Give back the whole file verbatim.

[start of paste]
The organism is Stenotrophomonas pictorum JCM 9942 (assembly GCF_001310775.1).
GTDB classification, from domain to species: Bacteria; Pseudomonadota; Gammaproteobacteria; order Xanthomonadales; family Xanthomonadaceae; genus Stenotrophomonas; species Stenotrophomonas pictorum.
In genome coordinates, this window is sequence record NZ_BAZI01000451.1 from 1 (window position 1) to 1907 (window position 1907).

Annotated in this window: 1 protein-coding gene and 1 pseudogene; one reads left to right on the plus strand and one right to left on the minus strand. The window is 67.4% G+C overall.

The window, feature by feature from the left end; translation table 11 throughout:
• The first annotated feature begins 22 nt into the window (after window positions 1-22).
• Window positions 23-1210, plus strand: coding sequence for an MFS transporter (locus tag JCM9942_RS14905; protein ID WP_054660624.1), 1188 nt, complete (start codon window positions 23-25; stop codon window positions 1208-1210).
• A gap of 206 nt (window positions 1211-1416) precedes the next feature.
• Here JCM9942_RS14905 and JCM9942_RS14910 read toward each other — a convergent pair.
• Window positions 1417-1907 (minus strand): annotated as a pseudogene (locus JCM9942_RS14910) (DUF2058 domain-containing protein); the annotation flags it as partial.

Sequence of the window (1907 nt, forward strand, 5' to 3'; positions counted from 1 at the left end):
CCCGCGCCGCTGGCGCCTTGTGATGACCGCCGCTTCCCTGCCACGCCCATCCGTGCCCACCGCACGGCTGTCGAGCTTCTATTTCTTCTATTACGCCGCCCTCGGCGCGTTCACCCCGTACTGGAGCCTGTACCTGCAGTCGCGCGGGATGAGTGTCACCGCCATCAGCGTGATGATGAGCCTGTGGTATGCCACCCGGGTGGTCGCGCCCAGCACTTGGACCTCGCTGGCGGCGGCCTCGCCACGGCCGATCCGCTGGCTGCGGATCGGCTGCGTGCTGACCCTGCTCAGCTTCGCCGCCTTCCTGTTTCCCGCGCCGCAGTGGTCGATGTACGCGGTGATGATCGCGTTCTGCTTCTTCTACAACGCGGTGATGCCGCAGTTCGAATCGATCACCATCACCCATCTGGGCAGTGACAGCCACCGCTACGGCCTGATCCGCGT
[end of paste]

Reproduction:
The organism is Stenotrophomonas pictorum JCM 9942 (assembly GCF_001310775.1).
GTDB classification, from domain to species: Bacteria; Pseudomonadota; Gammaproteobacteria; order Xanthomonadales; family Xanthomonadaceae; genus Stenotrophomonas; species Stenotrophomonas pictorum.
In genome coordinates, this window is sequence record NZ_BAZI01000451.1 from 1 (window position 1) to 1907 (window position 1907).

Annotated in this window: 1 protein-coding gene and 1 pseudogene; one reads left to right on the plus strand and one right to left on the minus strand. The window is 67.4% G+C overall.

The window, feature by feature from the left end; translation table 11 throughout:
• The first annotated feature begins 22 nt into the window (after window positions 1-22).
• Window positions 23-1210, plus strand: coding sequence for an MFS transporter (locus tag JCM9942_RS14905; protein ID WP_054660624.1), 1188 nt, complete (start codon window positions 23-25; stop codon window positions 1208-1210).
• A gap of 206 nt (window positions 1211-1416) precedes the next feature.
• Here JCM9942_RS14905 and JCM9942_RS14910 read toward each other — a convergent pair.
• Window positions 1417-1907 (minus strand): annotated as a pseudogene (locus JCM9942_RS14910) (DUF2058 domain-containing protein); the annotation flags it as partial.

Sequence of the window (1907 nt, forward strand, 5' to 3'; positions counted from 1 at the left end):
CCCGCGCCGCTGGCGCCTTGTGATGACCGCCGCTTCCCTGCCACGCCCATCCGTGCCCACCGCACGGCTGTCGAGCTTCTATTTCTTCTATTACGCCGCCCTCGGCGCGTTCACCCCGTACTGGAGCCTGTACCTGCAGTCGCGCGGGATGAGTGTCACCGCCATCAGCGTGATGATGAGCCTGTGGTATGCCACCCGGGTGGTCGCGCCCAGCACTTGGACCTCGCTGGCGGCGGCCTCGCCACGGCCGATCCGCTGGCTGCGGATCGGCTGCGTGCTGACCCTGCTCAGCTTCGCCGCCTTCCTGTTTCCCGCGCCGCAGTGGTCGATGTACGCGGTGATGATCGCGTTCTGCTTCTTCTACAACGCGGTGATGCCGCAGTTCGAATCGATCACCATCACCCATCTGGGCAGTGACAGCCACCGCTACGGCCTGATCCGCGT